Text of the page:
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Old Hodges and the Leprechaun

 

This was my first legit short story, written for class when I was fifteen. I still like it. I’ve cleaned up a few of the more egregious errors.

 


 

Old Hodges enjoyed the mild spring sun on the back of his neck and smelled the small herd of cows nearby as he mended his fence with the serenity of habit.  Hodges was very proud of being able to maintain his farm all alone at eighty-two. He knew people, like that McCready down the road, who were brittle as dried leaves and batty to boot even though they were ten years younger than he was.  But Old Hodges always dressed well and wouldn’t take help from nobody. He knew what he was about.

    As he wound the wire together, slowly but dexterously, he heard a small voice cry out in pain and anger.  Hodges stood up slowly and turned to listen. He heard it again, cursing loudly near one of his cows, who seemed unaffected.  Concerned, Hodges ambled over to the noise and nearly stepped on the little screaming man as he sat yelling in the grass. “Well, I’ll be damned,” Hodges muttered.  He had never seen a leprechaun before, didn’t really know what they were, so he didn’t know what to make of it. The leprechaun was about a foot and half in height, which was difficult to see right now because it was sitting on the ground.  One of its legs was bruised and looked broken. It was wearing a green jacket and trousers, its fingernails were long, it had anything but a pleasant green face, and its emerald eyes shone wickedly. The leprechaun stopped cursing long enough to give the old man malicious look, then turned back to screaming at the cow, which was actually starting to look ill and had taken to staring back at the leprechaun, entranced.  

   Hodges interrupted its screaming, more on the cow’s behalf than for conversation.  “She stepped on yer leg, there?” The leprechaun gave him another dirty look and said “What’s it to you?” in its small but rough voice.  Its green eyes flicked over Hodges, and it must’ve seen something it liked, because its attitude softened into slight geniality. Before Hodges could answer its first question, it said sharply, “This your cow?”

    “Yep, she’s mine. D’ya think I’d be here fartin’ around in someone else’s pasture?”

    The leprechaun ignored the sarcasm and made an effort to get up, putting its weight on its good leg.  It winced.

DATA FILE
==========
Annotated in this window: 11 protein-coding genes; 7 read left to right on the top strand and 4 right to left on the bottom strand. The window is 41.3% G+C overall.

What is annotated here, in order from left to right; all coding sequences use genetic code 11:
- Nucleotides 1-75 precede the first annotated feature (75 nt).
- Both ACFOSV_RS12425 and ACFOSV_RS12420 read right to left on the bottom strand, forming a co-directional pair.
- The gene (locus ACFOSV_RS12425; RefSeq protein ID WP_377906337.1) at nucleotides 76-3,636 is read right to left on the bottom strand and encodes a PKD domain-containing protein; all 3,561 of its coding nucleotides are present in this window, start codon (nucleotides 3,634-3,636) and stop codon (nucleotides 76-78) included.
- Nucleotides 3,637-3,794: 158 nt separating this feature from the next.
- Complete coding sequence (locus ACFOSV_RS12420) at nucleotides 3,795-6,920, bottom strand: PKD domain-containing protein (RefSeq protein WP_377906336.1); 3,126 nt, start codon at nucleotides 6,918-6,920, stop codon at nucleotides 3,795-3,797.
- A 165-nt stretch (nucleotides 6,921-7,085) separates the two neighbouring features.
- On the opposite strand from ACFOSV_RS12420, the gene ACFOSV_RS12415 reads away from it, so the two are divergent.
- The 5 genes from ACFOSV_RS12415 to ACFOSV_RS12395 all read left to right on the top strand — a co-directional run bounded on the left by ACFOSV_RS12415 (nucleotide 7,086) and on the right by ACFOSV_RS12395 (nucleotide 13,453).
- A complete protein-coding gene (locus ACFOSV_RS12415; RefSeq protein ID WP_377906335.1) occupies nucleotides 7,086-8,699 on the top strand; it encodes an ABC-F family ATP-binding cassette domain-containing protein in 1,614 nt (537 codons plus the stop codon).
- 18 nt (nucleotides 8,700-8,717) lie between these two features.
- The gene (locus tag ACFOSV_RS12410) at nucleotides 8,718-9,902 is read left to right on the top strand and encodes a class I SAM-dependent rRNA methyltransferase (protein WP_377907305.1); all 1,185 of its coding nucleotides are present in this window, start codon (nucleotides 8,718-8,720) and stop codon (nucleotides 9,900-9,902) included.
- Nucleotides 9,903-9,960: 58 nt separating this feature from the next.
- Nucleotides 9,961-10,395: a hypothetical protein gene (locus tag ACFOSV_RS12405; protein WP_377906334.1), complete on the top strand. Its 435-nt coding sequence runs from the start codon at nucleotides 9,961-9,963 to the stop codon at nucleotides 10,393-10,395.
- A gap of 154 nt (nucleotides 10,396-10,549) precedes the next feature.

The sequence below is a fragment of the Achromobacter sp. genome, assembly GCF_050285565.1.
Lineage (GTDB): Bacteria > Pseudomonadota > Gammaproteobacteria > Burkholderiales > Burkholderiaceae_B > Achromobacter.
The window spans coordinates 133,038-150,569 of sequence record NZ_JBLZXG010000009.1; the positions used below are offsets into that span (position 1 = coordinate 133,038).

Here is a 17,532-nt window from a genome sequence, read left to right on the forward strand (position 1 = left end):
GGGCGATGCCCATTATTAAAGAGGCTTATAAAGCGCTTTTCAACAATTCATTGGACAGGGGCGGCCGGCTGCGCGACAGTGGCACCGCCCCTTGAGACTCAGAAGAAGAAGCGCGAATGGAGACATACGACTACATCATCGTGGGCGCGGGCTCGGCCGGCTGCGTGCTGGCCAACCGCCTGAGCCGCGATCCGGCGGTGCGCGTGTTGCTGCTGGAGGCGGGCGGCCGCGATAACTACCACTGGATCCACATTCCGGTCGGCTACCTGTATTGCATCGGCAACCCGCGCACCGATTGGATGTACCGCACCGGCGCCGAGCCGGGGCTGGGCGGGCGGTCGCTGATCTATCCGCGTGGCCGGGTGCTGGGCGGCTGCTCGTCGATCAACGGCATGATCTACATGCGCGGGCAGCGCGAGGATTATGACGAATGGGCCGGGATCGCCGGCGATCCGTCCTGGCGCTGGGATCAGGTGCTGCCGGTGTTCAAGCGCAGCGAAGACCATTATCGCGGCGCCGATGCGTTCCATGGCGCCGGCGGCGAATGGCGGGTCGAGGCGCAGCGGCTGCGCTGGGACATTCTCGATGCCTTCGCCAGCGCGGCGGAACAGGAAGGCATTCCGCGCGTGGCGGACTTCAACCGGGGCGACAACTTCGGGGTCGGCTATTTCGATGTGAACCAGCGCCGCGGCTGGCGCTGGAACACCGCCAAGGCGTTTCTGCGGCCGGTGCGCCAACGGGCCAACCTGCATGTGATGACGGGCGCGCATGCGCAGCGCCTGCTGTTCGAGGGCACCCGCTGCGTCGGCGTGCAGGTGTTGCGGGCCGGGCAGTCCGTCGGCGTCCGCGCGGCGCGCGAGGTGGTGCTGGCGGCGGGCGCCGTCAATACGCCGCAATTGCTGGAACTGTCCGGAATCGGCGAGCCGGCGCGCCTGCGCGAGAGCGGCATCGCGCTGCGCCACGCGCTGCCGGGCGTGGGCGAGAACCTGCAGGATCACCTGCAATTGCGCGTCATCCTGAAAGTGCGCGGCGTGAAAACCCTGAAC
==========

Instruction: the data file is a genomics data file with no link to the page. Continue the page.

Now Hodges was no fool, he knew this thing was trouble, but he had a soft spot for little things in helpless situations, and he couldn’t leave it there all by itself.  Besides, who knew what revenge it’d do on his cow if he left it alone with her. So he said, “You need some help, Kid?”

    The leprechaun turned a darker shade of green at that familiarity, and answered with regal pride. “I want to go inside and lay down.  I will pay you well.”

    Bossy little green bugger, thought Hodges.

    There was an awkward moment while Hodges decided how to move it.  Eventually, rather than carry the vicious thing, he sat the leprechaun on his cow and led the cow home.  That way he could keep an eye on her as well. She still wasn’t looking her perkiest. Hodges tried for conversation on the way but the thing gave him very short answers.  This he attributed to the pain it was in, and he fell silent.

    They arrived at his house.  Hodges went inside first, leaving the leprechaun on the cow.  The house was small and old but warm and dry, and had few decorations since his wife had passed away. Hodges set up a box and put some blankets in it.  He wasn’t sure what the thing wanted out of him, but he could make it comfortable at least.

    Hodges went back outside, took the cow by the halter, and tied it to a nearby tree.  She noticed the deep grass there and brightened up. He helped the leprechaun down. Its eyes smoldered green fire as it looked over Hodge’s house.

    “It ain’t much, but it’s home,” said Hodges, amused at the way the leprechaun stared contemptuously at his house.  He didn’t know what it had expected, but he was getting joy out of its disappointment. Hodges was never a vindictive man, but this thing, he thought, would drive anyone over the edge.  “Come on in,” he said, and picked it up (the startled look on its face would have been comical if it weren’t so ugly), took it inside, and put it in the box of blankets.